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According to the ABI Policy and Guidelines is it true I should use

GCC 3.4.0 and libstdc++.so.6.0.0

to compile the binary executable runnable on every GNU/Linux distributions (same CPU architecture) with any newer libstd++.so.6 installed? Does this binary will be forward compatible with every libstd++.so.6?

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gcc 3.4.0 is pretty old stuff..... –  littleadv May 18 '12 at 20:07
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1 Answer

up vote 2 down vote accepted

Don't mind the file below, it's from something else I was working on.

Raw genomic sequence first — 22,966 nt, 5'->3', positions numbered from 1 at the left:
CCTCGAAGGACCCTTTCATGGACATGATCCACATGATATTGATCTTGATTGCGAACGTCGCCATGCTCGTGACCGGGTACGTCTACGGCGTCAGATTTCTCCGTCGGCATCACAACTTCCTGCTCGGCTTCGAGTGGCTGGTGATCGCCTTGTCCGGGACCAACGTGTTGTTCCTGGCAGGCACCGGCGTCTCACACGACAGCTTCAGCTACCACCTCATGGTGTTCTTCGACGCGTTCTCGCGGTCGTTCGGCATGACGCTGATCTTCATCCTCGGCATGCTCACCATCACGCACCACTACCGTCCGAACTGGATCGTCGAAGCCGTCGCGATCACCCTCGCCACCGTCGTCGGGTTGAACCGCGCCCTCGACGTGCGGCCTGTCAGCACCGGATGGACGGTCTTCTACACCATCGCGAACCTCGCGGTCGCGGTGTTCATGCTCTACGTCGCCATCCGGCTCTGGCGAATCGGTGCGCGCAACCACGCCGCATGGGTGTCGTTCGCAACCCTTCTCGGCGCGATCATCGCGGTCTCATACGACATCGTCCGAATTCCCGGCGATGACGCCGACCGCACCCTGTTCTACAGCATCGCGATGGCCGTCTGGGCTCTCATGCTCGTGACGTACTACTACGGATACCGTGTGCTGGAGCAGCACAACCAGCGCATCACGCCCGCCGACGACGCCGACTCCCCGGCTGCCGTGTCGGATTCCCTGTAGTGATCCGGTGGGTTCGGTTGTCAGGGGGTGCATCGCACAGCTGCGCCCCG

(Why not ask this question on the gcc-help mailing list so you get an authoritative answer from people who know what they're talking about?)

Yes, linking against libstdc++.so.6.0.0 would mean the binary could run when linked to any later libstdc++.so version, but that's not sufficient to ensure the binary can run on any GNU/Linux system. You also need to ensure you use an older version of libc.so (i.e.glibc) and any other libs you link against. Compiling and linking with GCC 3.4.0 but linking against Glibc 2.15 could mean your binary cannot run on systems with Glibc 2.14 or older, no matter what libstdc++ version they have.

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